The Lisbon Treaty was supposed to bring about a European Union “in which decisions are taken as openly as possible and as closely as possible to the citizen”.
Almost two months into the new year 2010, several reasons have contributed to the modest results this far.
The second Barroso Commission was finally appointed from 10 February 2010. Before that the old Commission was in a caretaker role, with no politically responsible Commission taking “appropriate initiatives” to promote the general interest. Hence, the Council and the European Parliament have been running on empty.
The European Council and the Council have met, but mainly informally, with rudimentary agendas, practically no documentation and with meagre oral summaries by the president of the European Council Herman Van Rompuy or by the rotating Spanish presidency after the meetings.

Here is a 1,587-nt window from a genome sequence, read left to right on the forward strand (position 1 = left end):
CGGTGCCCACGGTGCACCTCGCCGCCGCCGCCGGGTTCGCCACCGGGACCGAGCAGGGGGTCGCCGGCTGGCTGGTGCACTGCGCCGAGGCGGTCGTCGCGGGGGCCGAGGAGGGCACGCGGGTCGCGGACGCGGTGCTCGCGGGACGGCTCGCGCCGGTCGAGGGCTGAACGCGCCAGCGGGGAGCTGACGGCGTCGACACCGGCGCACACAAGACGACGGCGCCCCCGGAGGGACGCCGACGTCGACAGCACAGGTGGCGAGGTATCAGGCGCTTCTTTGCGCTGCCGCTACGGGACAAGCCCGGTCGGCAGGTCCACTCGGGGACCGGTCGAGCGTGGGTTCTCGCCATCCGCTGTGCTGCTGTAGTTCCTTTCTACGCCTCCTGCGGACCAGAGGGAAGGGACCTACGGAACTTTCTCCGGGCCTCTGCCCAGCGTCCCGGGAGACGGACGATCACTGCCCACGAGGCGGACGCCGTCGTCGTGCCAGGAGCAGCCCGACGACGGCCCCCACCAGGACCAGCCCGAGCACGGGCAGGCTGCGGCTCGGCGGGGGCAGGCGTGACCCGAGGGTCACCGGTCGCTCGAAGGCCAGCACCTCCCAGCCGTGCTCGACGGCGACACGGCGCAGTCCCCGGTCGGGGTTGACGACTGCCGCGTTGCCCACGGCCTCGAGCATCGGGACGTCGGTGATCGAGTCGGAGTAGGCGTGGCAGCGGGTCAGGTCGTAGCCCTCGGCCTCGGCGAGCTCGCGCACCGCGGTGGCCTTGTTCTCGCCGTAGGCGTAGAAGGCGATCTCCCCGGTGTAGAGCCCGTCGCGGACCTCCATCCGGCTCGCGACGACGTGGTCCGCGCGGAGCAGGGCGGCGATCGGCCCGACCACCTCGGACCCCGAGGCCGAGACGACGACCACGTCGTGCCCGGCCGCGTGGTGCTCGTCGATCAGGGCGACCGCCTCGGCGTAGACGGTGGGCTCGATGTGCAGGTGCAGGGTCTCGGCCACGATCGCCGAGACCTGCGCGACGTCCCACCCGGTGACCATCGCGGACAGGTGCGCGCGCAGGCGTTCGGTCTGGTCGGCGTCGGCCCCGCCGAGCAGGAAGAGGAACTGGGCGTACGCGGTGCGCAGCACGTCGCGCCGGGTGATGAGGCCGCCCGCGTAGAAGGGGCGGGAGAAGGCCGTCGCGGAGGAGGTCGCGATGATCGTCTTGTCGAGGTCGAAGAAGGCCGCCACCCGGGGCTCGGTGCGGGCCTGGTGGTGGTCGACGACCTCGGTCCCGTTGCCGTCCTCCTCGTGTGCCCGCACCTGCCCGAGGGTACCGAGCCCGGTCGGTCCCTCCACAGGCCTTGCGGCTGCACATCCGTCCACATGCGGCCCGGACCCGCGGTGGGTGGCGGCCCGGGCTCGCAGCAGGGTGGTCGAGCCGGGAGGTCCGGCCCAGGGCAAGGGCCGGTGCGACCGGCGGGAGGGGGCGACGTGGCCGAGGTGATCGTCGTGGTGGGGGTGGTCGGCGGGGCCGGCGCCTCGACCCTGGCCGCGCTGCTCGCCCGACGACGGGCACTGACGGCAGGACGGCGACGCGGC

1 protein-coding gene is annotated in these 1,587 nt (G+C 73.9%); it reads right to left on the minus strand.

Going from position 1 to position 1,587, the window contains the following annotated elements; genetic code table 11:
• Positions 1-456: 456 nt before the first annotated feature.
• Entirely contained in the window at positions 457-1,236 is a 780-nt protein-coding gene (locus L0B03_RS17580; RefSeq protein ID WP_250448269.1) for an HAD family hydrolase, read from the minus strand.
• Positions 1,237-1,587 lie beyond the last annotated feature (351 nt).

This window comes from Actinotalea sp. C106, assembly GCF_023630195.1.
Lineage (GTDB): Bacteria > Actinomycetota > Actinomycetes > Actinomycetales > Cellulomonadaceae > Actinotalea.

The Spanish presidency of the Council of the European Union has hardly excelled at presenting agendas and documentation in a user-friendly and well-arranged manner, leading to a step backwards from the level attained during the Swedish presidency.
Spain has highlighted its desire to set in motion a stronger, more united and more efficient Europe to respond to citizens’ concerns.
The Spanish government could start by upgrading its communication effort for the remaining four months.